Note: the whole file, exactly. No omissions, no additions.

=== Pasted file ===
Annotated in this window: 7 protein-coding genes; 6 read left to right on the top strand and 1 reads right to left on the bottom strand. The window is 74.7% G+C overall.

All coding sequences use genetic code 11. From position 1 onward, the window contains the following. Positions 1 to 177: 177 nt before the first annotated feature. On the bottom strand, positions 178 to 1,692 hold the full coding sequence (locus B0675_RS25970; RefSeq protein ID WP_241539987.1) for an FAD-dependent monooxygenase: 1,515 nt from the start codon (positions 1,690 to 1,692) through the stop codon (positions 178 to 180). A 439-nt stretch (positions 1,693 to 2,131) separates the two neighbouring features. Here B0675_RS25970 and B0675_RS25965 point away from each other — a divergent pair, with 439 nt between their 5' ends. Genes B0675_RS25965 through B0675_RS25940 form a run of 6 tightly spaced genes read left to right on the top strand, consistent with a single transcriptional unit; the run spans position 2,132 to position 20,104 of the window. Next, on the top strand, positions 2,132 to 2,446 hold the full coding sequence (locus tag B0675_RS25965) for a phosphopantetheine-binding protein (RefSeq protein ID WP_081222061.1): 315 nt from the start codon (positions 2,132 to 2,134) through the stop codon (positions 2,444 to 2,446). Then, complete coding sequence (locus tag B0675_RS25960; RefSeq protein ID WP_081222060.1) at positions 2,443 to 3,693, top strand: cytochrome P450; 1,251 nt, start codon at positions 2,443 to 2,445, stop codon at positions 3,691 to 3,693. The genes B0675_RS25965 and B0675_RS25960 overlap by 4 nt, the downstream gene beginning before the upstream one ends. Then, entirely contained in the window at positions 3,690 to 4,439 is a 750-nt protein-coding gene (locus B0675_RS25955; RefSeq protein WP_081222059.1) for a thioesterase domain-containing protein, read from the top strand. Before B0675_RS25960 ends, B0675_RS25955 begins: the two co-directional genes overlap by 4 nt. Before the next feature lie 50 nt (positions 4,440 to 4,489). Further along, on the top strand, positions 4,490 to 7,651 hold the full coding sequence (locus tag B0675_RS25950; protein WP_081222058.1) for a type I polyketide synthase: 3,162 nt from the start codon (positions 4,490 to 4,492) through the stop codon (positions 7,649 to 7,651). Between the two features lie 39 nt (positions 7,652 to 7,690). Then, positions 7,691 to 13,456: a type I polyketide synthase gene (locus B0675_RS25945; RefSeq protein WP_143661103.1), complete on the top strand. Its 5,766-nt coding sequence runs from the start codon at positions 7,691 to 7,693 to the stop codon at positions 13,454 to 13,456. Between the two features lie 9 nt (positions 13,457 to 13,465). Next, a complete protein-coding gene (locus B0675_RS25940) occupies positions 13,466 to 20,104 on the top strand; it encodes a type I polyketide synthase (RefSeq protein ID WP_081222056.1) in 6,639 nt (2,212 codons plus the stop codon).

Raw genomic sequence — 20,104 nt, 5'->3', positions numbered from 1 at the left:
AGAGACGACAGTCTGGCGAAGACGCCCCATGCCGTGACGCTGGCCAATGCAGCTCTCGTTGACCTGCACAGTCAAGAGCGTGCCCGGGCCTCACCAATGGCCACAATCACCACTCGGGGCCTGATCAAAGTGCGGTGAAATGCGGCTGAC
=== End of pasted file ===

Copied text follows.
Annotated in this window: 7 protein-coding genes; 6 read left to right on the top strand and 1 reads right to left on the bottom strand. The window is 74.7% G+C overall.

All coding sequences use genetic code 11. From position 1 onward, the window contains the following. Positions 1 to 177: 177 nt before the first annotated feature. On the bottom strand, positions 178 to 1,692 hold the full coding sequence (locus B0675_RS25970; RefSeq protein ID WP_241539987.1) for an FAD-dependent monooxygenase: 1,515 nt from the start codon (positions 1,690 to 1,692) through the stop codon (positions 178 to 180). A 439-nt stretch (positions 1,693 to 2,131) separates the two neighbouring features. Here B0675_RS25970 and B0675_RS25965 point away from each other — a divergent pair, with 439 nt between their 5' ends. Genes B0675_RS25965 through B0675_RS25940 form a run of 6 tightly spaced genes read left to right on the top strand, consistent with a single transcriptional unit; the run spans position 2,132 to position 20,104 of the window. Next, on the top strand, positions 2,132 to 2,446 hold the full coding sequence (locus tag B0675_RS25965) for a phosphopantetheine-binding protein (RefSeq protein ID WP_081222061.1): 315 nt from the start codon (positions 2,132 to 2,134) through the stop codon (positions 2,444 to 2,446). Then, complete coding sequence (locus tag B0675_RS25960; RefSeq protein ID WP_081222060.1) at positions 2,443 to 3,693, top strand: cytochrome P450; 1,251 nt, start codon at positions 2,443 to 2,445, stop codon at positions 3,691 to 3,693. The genes B0675_RS25965 and B0675_RS25960 overlap by 4 nt, the downstream gene beginning before the upstream one ends. Then, entirely contained in the window at positions 3,690 to 4,439 is a 750-nt protein-coding gene (locus B0675_RS25955; RefSeq protein WP_081222059.1) for a thioesterase domain-containing protein, read from the top strand. Before B0675_RS25960 ends, B0675_RS25955 begins: the two co-directional genes overlap by 4 nt. Before the next feature lie 50 nt (positions 4,440 to 4,489). Further along, on the top strand, positions 4,490 to 7,651 hold the full coding sequence (locus tag B0675_RS25950; protein WP_081222058.1) for a type I polyketide synthase: 3,162 nt from the start codon (positions 4,490 to 4,492) through the stop codon (positions 7,649 to 7,651). Between the two features lie 39 nt (positions 7,652 to 7,690). Then, positions 7,691 to 13,456: a type I polyketide synthase gene (locus B0675_RS25945; RefSeq protein WP_143661103.1), complete on the top strand. Its 5,766-nt coding sequence runs from the start codon at positions 7,691 to 7,693 to the stop codon at positions 13,454 to 13,456. Between the two features lie 9 nt (positions 13,457 to 13,465). Next, a complete protein-coding gene (locus B0675_RS25940) occupies positions 13,466 to 20,104 on the top strand; it encodes a type I polyketide synthase (RefSeq protein ID WP_081222056.1) in 6,639 nt (2,212 codons plus the stop codon).

Raw genomic sequence — 20,104 nt, 5'->3', positions numbered from 1 at the left:
AGAGACGACAGTCTGGCGAAGACGCCCCATGCCGTGACGCTGGCCAATGCAGCTCTCGTTGACCTGCACAGTCAAGAGCGTGCCCGGGCCTCACCAATGGCCACAATCACCACTCGGGGCCTGATCAAAGTGCGGTGAAATGCGGCTGAC